2,3,7,8-tetrachlorodibenzo-p-dioxin and the viral infection

Environ Res. 2017 Feb;153:27-34. doi: 10.1016/j.envres.2016.11.004. Epub 2016 Nov 22.

Abstract

Exposure to 2,3,7,8-tetrachlorodibenzo-p-dioxin (TCDD), a widespread highly toxic environmental contaminant, suppresses immune response and leads to an increased susceptibility to infectious agents. In particular, several studies have provided evidence that TCDD decreases resistance to numerous viruses. Indeed, in vivo and in vitro investigations showed that the presence of TCDD is able to interfere with the replication of both human and animal viruses, such as influenza A viruses, coxsackie virus B3, immunodeficiency virus type-1 (HIV-1), cytomegalovirus (CMV), herpes simplex II, and bovine herpesvirus 1. Moreover, TCDD could induce an exacerbation of latent infection produced by HIV-1, CMV or Epstein-Barr virus. In this review, we first describe the general effects of TCDD exposure on mammalian cells, then we focus on its influence on the viral infections. Overall, the available data support the concept that TCDD exposure may act as an additional risk factor in promoting of viral diseases.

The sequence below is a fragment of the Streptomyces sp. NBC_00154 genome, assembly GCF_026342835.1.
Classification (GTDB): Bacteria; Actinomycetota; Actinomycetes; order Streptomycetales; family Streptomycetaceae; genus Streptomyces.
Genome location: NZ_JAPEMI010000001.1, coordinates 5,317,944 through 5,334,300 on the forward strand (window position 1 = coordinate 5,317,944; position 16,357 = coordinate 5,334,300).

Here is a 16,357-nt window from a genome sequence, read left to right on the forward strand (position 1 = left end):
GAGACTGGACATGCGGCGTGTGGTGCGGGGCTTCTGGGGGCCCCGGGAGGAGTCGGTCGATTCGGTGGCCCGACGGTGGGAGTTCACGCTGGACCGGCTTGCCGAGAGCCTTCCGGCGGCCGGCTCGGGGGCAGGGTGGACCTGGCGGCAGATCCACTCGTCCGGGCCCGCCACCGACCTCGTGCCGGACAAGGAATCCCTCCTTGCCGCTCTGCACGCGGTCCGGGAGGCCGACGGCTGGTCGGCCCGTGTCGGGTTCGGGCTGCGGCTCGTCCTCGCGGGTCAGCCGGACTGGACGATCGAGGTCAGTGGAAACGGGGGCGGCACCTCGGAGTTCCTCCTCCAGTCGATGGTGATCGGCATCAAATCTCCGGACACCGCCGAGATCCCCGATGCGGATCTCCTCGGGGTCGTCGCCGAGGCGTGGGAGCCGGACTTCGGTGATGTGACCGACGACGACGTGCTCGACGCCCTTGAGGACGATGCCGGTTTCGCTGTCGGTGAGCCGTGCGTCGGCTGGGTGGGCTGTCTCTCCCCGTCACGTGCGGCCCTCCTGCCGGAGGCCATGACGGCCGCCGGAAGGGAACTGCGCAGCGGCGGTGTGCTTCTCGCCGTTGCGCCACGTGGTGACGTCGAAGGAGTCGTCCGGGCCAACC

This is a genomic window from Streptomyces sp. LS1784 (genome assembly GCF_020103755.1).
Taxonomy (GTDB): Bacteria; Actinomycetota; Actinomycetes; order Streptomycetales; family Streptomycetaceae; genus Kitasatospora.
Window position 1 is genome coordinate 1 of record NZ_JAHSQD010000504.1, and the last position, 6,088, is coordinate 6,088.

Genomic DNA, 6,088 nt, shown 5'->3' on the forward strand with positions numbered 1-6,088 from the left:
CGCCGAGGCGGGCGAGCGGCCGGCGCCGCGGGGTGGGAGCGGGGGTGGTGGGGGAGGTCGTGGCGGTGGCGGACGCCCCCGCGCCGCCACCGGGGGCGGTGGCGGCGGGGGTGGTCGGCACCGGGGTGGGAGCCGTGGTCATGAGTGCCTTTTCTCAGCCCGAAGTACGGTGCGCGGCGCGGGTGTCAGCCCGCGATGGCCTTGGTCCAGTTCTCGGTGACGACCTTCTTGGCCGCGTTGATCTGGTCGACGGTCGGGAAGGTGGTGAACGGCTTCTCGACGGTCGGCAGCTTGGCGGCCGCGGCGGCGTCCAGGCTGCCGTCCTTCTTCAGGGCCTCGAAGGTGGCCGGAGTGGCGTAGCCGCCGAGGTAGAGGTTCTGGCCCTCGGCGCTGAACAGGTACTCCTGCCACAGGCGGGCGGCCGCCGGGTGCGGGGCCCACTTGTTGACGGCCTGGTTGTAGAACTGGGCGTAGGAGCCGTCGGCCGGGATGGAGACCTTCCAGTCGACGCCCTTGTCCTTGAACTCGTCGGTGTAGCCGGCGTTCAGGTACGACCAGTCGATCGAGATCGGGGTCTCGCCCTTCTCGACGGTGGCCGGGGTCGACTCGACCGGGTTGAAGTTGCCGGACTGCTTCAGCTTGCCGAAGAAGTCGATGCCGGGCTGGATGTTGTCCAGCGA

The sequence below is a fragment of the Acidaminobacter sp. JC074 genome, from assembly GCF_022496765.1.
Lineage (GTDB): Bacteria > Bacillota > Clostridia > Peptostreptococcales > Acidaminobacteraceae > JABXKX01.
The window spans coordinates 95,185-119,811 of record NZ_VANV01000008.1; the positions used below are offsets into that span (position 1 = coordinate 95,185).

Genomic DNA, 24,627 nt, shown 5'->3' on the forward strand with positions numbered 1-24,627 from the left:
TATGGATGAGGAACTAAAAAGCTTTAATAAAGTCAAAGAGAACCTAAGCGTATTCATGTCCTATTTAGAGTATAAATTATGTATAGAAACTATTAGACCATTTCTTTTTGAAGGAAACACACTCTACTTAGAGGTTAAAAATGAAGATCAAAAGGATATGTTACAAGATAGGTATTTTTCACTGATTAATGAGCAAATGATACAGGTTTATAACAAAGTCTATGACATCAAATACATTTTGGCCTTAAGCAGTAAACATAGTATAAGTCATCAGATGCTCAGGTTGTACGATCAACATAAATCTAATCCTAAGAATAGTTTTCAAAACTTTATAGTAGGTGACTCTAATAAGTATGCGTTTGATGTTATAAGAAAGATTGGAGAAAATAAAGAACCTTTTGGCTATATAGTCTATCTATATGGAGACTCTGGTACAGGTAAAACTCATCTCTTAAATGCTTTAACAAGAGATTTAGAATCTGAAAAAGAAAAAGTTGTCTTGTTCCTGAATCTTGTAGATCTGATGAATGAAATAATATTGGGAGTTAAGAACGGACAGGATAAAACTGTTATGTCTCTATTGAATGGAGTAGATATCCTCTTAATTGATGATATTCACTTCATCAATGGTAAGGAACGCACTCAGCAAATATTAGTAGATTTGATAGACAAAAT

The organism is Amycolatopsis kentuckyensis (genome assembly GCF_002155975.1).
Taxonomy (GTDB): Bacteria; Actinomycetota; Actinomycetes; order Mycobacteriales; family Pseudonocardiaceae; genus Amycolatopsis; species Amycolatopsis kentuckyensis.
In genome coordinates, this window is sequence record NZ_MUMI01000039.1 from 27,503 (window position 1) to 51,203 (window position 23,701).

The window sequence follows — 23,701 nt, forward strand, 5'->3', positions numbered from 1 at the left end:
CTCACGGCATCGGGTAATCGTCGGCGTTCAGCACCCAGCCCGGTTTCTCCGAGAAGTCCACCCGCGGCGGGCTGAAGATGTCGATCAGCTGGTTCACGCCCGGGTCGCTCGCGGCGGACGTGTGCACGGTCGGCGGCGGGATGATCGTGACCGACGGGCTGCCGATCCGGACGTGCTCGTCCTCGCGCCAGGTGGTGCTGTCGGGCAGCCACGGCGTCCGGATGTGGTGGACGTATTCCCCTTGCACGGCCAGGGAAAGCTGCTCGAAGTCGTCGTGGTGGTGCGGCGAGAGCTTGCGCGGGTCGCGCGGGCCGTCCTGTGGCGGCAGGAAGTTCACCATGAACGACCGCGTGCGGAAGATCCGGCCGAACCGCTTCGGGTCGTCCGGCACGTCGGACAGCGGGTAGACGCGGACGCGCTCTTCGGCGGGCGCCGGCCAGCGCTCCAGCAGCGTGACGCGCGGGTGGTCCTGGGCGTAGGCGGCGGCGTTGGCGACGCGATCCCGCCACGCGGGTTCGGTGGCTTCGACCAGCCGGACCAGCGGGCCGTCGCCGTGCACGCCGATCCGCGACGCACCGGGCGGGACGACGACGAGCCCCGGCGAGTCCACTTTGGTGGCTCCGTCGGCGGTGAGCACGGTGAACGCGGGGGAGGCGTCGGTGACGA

Keywords: AhR; TCDD; Viruses.

Publication types

  • Review

MeSH terms

  • Animals
  • Coxsackievirus Infections / chemically induced
  • Coxsackievirus Infections / etiology
  • Enterovirus / pathogenicity
  • Environmental Exposure / adverse effects*
  • Herpesviridae / pathogenicity
  • Herpesviridae Infections / chemically induced
  • Herpesviridae Infections / etiology
  • Host-Pathogen Interactions / drug effects
  • Humans
  • Influenza A virus / pathogenicity
  • Influenza, Human / etiology
  • Polychlorinated Dibenzodioxins / toxicity*
  • Virus Diseases / chemically induced
  • Virus Diseases / etiology*
  • Virus Diseases / veterinary

Substances

  • Polychlorinated Dibenzodioxins